We have this tree in our front yard that was supposed to be a weeping cherry tree, but instead is sort of a creeping cherry. Every year the tree creeps a little wider as if it were trying to blanket the whole yard. Jason wants to cut it down (it is a pain to mow around), but I love it with my whole heart. The horticulturists believe the graft was messed up and I just have to love the messed up unique things even when they’re inconvenient.
You see, I really thought I wanted a weeping cherry there close to the red bud to put on a spectacular spring show. But a weeping cherry I did not get. I got this bumbling creeping thing that hardly blooms at all but spreads it’s giant awkward wings and puts on a show of its own, albeit a comedy. A tree that makes me laugh, how’s that for unique? How many of you have trees that make you laugh?
So I was looking for the metaphor here, but perhaps there is none. Perhaps it’s just about finding the small joys in the everyday mundane. A tree that makes me laugh. A daily smile. And that is enough.
We thought we were immune. We thought it had so much to do with the conscious effort we put into being a great place to work. But it turns out it must have been plain dumb luck. Because here we are mid-March without a full farmily in place. I try hard not to be afraid of the unknown. I know that things always work themselves out. But I can’t help the human part of me that wants to at least influence how those things work out.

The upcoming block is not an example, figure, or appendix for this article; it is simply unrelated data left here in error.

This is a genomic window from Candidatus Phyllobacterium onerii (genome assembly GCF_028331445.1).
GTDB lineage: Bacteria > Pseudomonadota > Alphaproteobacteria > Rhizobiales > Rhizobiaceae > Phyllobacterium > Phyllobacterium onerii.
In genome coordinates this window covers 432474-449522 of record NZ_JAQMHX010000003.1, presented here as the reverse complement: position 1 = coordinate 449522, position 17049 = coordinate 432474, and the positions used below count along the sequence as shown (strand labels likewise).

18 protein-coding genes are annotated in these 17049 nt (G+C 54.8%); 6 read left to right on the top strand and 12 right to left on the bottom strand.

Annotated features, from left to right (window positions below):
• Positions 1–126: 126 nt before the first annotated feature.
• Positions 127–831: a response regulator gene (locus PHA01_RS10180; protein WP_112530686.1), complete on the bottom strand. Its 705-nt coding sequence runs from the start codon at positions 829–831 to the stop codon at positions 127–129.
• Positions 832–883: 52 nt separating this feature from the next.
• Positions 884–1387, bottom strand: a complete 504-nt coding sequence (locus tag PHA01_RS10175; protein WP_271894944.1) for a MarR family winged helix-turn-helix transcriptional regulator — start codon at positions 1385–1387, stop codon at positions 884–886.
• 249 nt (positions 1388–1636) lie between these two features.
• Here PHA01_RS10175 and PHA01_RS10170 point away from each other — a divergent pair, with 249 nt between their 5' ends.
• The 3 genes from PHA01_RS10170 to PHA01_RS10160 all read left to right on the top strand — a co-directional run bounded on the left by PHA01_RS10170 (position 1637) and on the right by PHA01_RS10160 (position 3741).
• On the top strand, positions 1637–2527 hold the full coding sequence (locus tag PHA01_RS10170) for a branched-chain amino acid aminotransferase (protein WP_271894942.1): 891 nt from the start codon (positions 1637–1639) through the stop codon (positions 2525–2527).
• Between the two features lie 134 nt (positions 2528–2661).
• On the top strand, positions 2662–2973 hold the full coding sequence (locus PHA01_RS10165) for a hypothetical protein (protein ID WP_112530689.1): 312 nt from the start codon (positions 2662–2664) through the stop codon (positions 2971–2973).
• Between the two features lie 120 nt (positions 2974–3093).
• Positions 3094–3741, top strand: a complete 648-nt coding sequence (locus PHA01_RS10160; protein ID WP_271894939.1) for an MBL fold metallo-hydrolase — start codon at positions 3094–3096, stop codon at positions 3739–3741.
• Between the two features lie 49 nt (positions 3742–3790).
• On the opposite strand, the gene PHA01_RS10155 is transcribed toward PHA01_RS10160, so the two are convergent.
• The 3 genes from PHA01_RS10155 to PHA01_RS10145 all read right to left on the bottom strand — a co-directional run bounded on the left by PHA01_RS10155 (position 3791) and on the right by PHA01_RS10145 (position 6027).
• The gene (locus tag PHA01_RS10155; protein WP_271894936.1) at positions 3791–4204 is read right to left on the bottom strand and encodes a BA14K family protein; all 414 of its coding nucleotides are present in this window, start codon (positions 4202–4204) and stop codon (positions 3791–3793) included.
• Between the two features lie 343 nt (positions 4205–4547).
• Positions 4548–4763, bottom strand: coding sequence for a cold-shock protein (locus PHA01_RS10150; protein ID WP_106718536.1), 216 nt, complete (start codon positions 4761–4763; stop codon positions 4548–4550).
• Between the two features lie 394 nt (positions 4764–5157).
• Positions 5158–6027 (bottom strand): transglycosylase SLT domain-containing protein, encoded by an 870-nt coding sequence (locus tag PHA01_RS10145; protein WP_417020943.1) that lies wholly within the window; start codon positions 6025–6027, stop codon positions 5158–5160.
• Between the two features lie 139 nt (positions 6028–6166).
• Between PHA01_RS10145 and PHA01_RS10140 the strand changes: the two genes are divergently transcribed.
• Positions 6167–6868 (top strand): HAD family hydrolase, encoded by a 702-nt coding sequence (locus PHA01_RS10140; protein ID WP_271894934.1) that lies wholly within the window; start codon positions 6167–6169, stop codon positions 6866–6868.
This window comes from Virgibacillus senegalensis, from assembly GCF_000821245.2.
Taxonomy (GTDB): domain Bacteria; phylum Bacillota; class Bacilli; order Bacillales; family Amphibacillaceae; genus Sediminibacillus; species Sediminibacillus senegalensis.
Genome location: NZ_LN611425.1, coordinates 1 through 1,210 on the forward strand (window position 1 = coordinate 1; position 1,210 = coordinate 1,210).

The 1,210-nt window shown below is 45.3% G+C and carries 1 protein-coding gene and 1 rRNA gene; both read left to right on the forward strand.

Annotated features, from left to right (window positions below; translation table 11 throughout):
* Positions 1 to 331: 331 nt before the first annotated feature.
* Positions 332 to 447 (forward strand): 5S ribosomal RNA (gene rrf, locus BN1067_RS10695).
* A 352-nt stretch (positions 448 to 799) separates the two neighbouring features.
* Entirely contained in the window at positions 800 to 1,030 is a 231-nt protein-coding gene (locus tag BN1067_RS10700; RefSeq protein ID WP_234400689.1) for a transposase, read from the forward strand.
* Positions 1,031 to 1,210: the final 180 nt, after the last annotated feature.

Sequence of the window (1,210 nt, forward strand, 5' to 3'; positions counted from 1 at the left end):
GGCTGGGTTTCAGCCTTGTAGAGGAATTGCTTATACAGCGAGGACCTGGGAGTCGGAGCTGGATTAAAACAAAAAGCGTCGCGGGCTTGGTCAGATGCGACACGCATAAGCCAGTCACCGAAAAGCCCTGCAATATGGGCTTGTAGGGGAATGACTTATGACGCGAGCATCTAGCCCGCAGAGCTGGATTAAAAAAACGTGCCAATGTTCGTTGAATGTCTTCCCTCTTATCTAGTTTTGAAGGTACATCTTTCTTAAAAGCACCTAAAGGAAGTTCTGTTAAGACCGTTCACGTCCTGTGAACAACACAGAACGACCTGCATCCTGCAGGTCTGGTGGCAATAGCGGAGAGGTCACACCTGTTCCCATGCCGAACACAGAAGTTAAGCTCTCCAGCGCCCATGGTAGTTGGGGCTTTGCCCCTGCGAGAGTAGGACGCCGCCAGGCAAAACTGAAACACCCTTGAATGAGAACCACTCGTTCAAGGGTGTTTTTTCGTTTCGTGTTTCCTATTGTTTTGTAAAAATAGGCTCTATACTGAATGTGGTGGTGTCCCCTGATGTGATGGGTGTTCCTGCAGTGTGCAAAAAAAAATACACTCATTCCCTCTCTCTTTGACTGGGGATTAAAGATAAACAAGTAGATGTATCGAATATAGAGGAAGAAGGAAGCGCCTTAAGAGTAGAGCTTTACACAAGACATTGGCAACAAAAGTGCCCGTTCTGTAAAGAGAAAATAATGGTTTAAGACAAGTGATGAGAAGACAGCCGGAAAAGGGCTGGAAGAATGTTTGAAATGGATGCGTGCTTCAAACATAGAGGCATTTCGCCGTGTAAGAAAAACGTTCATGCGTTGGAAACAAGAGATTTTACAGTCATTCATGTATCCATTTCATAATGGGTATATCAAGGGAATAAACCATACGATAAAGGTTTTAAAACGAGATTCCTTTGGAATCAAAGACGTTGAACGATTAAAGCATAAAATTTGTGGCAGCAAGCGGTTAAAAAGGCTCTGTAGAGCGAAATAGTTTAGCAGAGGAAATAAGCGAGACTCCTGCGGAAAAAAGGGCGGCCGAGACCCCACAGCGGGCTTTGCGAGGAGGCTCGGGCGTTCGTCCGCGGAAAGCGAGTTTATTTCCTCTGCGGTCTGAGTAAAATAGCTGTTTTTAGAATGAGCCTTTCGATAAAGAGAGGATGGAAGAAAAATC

So we talk sometimes about exit planning. Usually we talk about it in times of deep stress, which can happen, if infrequently. But I feel like I just learned, after 15 years of being here working this land, not to worry about our future as farmers as much—that we’ll figure out how to survive and keep farming. Farming is a tough career choice. As Americans, we have always paid a much lower percentage of our income for food, which makes growing food a very tight margin to live by. But it is also a deeply satisfying career choice. Feeding people gets you down to the very basis of existence. Your job always feels important on some level. This is one of the things I love about farming.
But now, we too, have fallen victim to the strange economy in which we’re operating. Our costs have risen dramatically, we’re in a record-low unemployment situation, and we’re, for the first time, encountering trouble filling out our fantastic farmily.
Every year offers up a new problem, it seems. Whether it’s a new pest or disease, a new weather pattern such as the 90 inches of rain we received a few years back (for reference, 50 inches is “normal” here), the Covid-19 uncertainty, or what have you. And we’ve pivoted, adapted, learned, and survived. But we have never ever had a dearth of applicants who wish to do this work and participate in this lifestyle. So of course, it’s terrifying. It’s the scariest new problem to arise, borne of our own hubris in thinking we were immune to this common theme because we had “put the work in”.